May 18, 2024

Understanding science

When it comes to health, appearances can be deceiving: a lesson from egg boxing

A listener finds an educational use for one of my favorite sports

Peter Attia

Read Time 3 minutes

My passion for athletics and competition is no secret; from rucking to archery to motorsports, these pursuits are frequent topics of discussion on the podcast and my social media. But long before I ever engaged in those endeavors, I invented a sport of my own: egg boxing.

I first introduced my audience to egg boxing in a demo video I recorded a few years ago, but the concept is fairly simple. Take two raw chicken eggs, knock them side-to-side against each other, and whichever remains uncracked is the winner and goes on to “challenge” other eggs. In other words, no particular athletic skill or strategy required – just a light-hearted game to add some fun to the process of making an omelet. But recently, a listener of The Drive shared with me how she’d turned my offbeat teenage pastime into an educational experiment – one that reminds us to look beyond the superficial when it comes to assessing health.

An experiment in egg boxing

The listener, Bronwen Holdsworth, graciously agreed to let us share her story and the results of her experiment. It started as any other egg boxing competition, pitting egg against egg in accordance with the rules set out in the video above, and gradually, a champion emerged. Dubbed “MuhammEgg Ali,” the egg went undefeated in 200 boxing matches spanning three months, after which Bronwen shifted toward the primary aim of her experiment: assessing the effects of such repetitive side impacts on egg internal structure. She took MuhammEgg Ali to the Matai Medical Research Institute, where it underwent an MRI scan alongside a fresh, untested control egg.

Results: a tragic case of “TYI”

Visual inspection confirmed that the shells of both eggs were fully intact at the time of scanning, and MRI revealed the shells to be roughly similar in thickness. Internal structure, however, was discovered to differ dramatically between MuhammEgg Ali and the control egg.

Fluid images from the MRI demonstrate that while the fresh egg contained a clearly defined yolk structure surrounded by egg white, the yolk within MuhammEgg Ali appeared to have ruptured and partially mixed with the white, as shown in Figure 1 below. These results (which have also been shared on the Matai Medical Research Institute’s LinkedIn page) reveal a stark discrepancy between the internal state of the boxer egg and its fully intact external structure.

Figure 1: MRI revealed substantial internal structural damage resulting from repetitive impacts. Fluid images (with color overlay) show clear separation between egg yolk and egg white in the fresh control egg (left), while the internal contents of the egg boxing champion MuhammEgg Ali (right) have partially mixed.

Both eggs were subsequently cracked open and emptied of their fluid contents, which confirmed the findings of the MRI scan. In contrast to the distinct separation between yolk and white from the control egg, the contents of MuhammEgg Ali were scrambled and rotten (Figure 2).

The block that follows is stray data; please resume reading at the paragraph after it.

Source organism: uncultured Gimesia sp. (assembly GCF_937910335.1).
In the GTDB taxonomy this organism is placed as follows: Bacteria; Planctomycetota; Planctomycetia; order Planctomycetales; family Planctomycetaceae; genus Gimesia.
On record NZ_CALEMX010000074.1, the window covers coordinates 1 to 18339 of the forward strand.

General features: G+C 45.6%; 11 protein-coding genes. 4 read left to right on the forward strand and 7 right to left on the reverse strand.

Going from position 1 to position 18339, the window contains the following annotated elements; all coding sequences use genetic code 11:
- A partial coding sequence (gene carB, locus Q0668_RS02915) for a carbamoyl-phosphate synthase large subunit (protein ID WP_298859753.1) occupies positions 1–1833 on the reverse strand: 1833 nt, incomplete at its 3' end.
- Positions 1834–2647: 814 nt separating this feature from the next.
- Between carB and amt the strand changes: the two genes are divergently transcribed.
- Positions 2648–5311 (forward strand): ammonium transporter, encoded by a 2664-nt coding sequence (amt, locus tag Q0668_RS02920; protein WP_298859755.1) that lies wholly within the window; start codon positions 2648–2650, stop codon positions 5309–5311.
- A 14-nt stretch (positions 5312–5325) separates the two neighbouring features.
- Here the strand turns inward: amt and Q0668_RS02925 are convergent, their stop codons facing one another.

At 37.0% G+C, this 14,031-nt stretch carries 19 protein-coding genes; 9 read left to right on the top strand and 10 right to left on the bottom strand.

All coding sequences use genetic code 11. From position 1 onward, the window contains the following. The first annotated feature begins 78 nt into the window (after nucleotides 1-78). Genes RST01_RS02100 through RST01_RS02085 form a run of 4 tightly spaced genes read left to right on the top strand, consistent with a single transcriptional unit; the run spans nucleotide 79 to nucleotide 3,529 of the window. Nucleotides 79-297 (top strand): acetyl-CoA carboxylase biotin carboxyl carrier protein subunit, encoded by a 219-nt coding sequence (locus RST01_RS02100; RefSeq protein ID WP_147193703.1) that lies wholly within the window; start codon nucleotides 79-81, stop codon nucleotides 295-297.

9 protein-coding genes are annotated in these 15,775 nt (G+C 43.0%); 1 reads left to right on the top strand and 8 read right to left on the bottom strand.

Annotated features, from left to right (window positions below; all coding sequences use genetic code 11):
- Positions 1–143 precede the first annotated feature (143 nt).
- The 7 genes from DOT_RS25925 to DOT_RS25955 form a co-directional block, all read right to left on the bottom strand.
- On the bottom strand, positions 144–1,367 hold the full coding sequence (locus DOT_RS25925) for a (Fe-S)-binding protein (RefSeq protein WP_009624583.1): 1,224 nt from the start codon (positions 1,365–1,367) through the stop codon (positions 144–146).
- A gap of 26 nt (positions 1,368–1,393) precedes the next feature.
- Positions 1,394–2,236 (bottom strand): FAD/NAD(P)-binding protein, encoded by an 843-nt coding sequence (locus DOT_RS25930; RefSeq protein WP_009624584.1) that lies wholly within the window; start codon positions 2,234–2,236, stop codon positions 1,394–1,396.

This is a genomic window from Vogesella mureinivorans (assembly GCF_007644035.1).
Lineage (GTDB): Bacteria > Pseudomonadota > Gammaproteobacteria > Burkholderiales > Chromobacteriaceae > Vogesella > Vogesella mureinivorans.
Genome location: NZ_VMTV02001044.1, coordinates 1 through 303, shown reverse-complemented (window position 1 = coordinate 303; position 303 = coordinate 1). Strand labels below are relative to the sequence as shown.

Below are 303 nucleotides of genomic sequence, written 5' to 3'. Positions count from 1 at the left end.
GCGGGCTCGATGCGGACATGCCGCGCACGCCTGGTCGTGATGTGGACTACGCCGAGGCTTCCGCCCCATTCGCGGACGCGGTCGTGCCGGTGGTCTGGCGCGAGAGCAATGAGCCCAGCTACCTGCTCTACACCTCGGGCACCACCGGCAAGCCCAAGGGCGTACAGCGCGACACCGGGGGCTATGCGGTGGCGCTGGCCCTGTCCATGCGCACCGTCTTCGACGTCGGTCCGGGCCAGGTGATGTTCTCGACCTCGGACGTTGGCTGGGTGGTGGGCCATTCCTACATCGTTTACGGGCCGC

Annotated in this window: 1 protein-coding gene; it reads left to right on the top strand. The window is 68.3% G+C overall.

Figure 2: Visual inspection of egg contents confirms MRI findings. In contrast to the distinct yolk and white of the control egg, the contents of MuhammEgg Ali are blended and rotten.

Importantly, the two eggs were unmatched in age (the control egg was two weeks old while MuhammEgg Ali was three months old), which may have contributed to the observed differences in contents. However, this explanation seems unlikely to account fully for the internal damage to MuhammEgg Ali, as anecdotal data from my own research team would indicate that eggs can retain full separation between yolk and white even after three months, at least under refrigerated conditions. Thus, we conclude that the yolk rupture observed in the boxer egg was due at least in part to its exposure to repeated blunt force impact, and we therefore [posthumously] diagnose MuhammEgg Ali with traumatic yolk injury, or TYI.

The importance of looking beyond the surface

Of course, humans are very different from chicken eggs, and this experiment was intended primarily to entertain (and perhaps to promote scientific curiosity among Bronwen’s grandchildren, who, along with those at the Matai Institute, assisted her in this project). Yet this story still serves as a reminder of a lesson that applies to humans and eggs alike: appearances can be deceiving where health is concerned. 

The point may seem obvious, but it is nevertheless often overlooked by both patients and physicians. For instance, many thin individuals fail to monitor their metabolic health because they assume [incorrectly] that a lack of obesity translates to a near-zero percent risk of insulin resistance or liver disease. Physicians may fail to check for or treat atherosclerosis because a patient is in their 30s and runs marathons. An individual with massive biceps may assume body composition analysis is unnecessary and miss the presence of an alarming amount of visceral fat.

So in a way, humans have something in common with chicken eggs after all: outer appearances aren’t always all they’re cracked up to be.


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